I know I’m being a negative nancy, so let me end this section on a positive note- if there is one spot where the writers excel, it would be with the item interplay. When you receive a new item in your inventory, you are able to show it to an NPC: 99 percent of the time, this yields a unique text blob from them, most of them humorous. Occasionally you’ll get a generic, pre-rendered response, but this is the exception not the norm. I honestly found myself backtracking throughout the worlds whenever I got a fresh trinket, just to see how prior characters would react to it. When I kept handing tire-repair parts to a nearby arborist, for example, he would crack car-themed jokes! Without a doubt a sign of true dedication from the staff.
Item interactions make a good segway to the gameplay category. I’ll repeat, Half Past Fate is a walking sim, meaning there isn’t much here. The goal is to progress from the beginning of a level to its end by talking and helping people out. Regrettably, Serenity Forge decided that the best way to set their title apart from other games in this genre was to incorporate a fetch quest format for each section, and I honestly don’t know what they were thinking by doing this. Every single level drags out beyond enjoyment because you’re spending the bulk of your time helping people with the most-contrived tasks you can think of.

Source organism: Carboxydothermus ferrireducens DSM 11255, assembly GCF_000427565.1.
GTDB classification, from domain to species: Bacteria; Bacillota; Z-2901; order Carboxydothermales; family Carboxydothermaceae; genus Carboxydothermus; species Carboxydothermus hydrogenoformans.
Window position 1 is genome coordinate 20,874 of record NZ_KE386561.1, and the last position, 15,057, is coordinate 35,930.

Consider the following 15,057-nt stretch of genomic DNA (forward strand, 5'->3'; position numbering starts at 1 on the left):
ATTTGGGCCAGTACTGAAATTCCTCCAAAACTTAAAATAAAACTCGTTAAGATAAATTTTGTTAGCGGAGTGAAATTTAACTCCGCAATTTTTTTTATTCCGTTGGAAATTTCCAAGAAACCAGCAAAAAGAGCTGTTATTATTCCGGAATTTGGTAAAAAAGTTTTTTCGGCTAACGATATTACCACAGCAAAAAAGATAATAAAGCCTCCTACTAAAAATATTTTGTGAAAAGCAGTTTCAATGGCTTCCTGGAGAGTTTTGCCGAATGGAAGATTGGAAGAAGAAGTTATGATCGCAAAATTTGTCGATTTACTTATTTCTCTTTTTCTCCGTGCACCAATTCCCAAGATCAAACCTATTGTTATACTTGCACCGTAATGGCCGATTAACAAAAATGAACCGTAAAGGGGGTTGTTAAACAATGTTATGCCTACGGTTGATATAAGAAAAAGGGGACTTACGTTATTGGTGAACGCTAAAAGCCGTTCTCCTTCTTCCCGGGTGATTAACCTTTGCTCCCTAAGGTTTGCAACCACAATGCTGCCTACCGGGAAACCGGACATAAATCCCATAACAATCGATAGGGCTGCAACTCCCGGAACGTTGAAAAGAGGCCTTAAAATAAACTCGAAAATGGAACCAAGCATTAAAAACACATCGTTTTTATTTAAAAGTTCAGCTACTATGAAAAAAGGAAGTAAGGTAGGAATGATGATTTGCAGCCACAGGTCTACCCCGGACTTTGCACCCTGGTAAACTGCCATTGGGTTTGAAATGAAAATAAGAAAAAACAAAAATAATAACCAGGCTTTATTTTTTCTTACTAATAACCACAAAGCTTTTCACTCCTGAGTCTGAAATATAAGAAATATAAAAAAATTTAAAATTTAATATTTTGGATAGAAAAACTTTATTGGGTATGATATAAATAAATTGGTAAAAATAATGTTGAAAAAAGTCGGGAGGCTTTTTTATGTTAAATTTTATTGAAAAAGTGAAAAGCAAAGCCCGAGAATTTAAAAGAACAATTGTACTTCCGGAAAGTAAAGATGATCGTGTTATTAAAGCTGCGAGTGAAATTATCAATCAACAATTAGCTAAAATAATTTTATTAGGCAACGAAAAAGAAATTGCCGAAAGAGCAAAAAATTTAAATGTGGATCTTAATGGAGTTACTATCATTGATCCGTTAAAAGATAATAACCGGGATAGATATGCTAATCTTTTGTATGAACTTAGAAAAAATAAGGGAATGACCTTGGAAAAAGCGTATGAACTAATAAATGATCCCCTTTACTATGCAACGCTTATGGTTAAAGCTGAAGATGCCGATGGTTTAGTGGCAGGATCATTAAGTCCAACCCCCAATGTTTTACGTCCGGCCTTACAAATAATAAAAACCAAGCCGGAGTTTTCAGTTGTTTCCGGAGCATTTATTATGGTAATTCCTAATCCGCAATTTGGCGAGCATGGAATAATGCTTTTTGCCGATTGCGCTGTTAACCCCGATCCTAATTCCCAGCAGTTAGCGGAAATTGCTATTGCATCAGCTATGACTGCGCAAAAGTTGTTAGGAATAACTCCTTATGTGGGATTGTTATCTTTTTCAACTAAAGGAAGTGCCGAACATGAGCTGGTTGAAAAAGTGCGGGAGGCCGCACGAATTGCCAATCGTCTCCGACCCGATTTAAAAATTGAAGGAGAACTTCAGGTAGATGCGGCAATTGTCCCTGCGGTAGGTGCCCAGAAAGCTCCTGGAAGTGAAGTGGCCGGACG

Want to find out Ana’s real name? Oh sure, all you got to do is get this chick’s love interest’s boss to leave the building he works in since he conveniently hates HER boss and will only depart if his spicy ramen challenge hosted by the nearby noodle shop is topped (why the two lovebirds don’t just talk outside of work is beyond me). Want to sneak by Mara in the restaurant? Sure, all you got to do is get a fedora from a guy who will only give it if he gets a date with an intellectual woman, and wouldn’t you behold, there’s an art history teacher conveniently dining at the same place who was conveniently stood up by the student she was supposed to tutor there (what kind of disturbing professor would even want to teach a pupil at a fancy restaurant?).